HBO has other advantages too. There’s a good deal of graphic violence in the novels, though it’s stated rather than described in explicit detail. The movies need to downplay this in order to maintain a PG-13 rating, but the cost of that is that this de-emphasizes the horror of the Arena and over-emphasizes the adventure aspects. HBO certainly does not understate graphic violence, and that would inevitably change the impact of the Trilogy on screen.

Similarly, the books actually contain a great deal of nudity and people dressed only in underwear, something I didn’t really notice on first read but did on re-read. The nudity is all stated rather than described; it’s not salacious and it’s not sexual, but it’s there constantly and it can’t be shown in a PG-13 movie. At the risk of the understatement of the year, I think we can safely agree that HBO wouldn’t find this a limitation.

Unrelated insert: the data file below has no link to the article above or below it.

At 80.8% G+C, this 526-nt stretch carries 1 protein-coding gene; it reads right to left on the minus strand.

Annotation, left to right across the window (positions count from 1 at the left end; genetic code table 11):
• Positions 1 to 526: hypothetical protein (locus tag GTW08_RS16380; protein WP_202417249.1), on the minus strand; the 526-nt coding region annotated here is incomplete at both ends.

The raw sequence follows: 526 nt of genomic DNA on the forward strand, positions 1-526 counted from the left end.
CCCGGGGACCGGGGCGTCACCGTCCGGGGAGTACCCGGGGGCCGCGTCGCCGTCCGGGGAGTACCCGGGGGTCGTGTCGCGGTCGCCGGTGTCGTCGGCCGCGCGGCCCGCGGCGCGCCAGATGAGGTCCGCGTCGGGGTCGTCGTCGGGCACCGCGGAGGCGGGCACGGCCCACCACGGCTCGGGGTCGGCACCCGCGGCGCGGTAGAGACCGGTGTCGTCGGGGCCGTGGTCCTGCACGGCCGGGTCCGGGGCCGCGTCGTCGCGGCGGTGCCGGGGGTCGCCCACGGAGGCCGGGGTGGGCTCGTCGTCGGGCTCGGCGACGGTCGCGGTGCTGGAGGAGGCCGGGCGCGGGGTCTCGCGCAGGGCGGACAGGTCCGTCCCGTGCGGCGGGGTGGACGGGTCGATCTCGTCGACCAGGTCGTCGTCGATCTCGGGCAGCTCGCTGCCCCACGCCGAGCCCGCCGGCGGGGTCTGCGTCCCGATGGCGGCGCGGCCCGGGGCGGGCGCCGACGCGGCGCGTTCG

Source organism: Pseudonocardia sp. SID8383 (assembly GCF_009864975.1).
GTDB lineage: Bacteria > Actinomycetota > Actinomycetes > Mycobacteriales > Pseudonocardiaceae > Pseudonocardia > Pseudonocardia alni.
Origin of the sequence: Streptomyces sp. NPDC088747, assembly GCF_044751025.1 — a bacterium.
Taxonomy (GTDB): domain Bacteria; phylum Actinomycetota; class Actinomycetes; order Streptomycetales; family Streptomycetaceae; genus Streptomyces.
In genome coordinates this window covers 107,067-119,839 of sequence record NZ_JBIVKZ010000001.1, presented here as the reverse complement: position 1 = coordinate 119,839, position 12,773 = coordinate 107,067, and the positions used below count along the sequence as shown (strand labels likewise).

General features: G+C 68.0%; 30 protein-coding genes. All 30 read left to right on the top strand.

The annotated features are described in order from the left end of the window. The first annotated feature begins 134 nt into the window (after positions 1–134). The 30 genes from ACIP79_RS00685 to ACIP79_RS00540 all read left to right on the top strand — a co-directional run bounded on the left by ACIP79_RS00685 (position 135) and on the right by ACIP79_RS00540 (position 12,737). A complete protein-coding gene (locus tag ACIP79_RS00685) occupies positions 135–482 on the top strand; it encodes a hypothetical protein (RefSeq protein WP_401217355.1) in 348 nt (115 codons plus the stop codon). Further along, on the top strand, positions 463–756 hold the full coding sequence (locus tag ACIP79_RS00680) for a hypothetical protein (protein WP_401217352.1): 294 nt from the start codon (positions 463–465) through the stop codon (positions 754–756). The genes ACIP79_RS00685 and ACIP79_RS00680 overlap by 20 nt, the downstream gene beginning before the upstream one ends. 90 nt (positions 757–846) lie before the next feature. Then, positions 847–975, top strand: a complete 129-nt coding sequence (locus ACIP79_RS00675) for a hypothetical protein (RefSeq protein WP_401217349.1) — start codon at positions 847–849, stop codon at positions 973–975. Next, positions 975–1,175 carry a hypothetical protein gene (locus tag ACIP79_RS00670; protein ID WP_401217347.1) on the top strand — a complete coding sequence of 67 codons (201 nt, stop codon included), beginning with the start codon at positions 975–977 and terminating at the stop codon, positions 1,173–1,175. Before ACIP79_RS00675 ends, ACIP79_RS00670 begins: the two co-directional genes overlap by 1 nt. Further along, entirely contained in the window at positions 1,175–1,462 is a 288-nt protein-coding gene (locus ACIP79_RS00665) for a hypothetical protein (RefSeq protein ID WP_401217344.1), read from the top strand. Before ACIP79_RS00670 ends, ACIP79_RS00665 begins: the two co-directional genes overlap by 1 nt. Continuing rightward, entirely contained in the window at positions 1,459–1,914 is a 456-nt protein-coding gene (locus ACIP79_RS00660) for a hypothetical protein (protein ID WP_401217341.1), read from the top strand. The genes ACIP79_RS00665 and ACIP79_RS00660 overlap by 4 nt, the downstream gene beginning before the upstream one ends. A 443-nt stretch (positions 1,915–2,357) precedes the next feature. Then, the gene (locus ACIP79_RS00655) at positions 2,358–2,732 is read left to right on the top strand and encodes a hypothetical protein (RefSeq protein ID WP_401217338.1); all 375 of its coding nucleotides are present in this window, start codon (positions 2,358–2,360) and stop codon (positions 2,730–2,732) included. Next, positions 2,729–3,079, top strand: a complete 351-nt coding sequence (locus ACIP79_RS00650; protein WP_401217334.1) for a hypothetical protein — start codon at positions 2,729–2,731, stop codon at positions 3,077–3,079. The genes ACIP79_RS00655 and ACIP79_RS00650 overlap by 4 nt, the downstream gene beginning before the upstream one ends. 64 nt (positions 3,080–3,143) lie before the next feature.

Both graphic violence and nudity are controversial, and I’m generally of the view that they are both overdone in books and on screen. That said, there’s a place for both when essential to the author’s point, and I think that’s the case in both Game of Thrones and Hunger Games. Both authors are (IMO) trying to dispel the romanticism so often associated with war; the violence and nudity in the books are designed to drive home this point.

Nudity in The Hunger Games emphasizes the fact that the Capitol holds the 12 Districts in what amounts to slavery (a point made often throughout the books). Slaves traditionally have no personal privacy – they are stripped of dignity among other rights. In the American South, slaves were often displayed naked at auction and poorly clothed by their masters, who used them for sex the way Finnick was used and, as suggested, Katniss herself might have been. Nudity in preparation for the games demonstrates the tributes’ lack of autonomy. Nudity in the Arena titillates the Capitol audience but doesn’t violate any norms because the tributes aren’t “real people”. The books are making a serious point here, but it gets lost in the movies because of the restrictions and assumptions of the medium.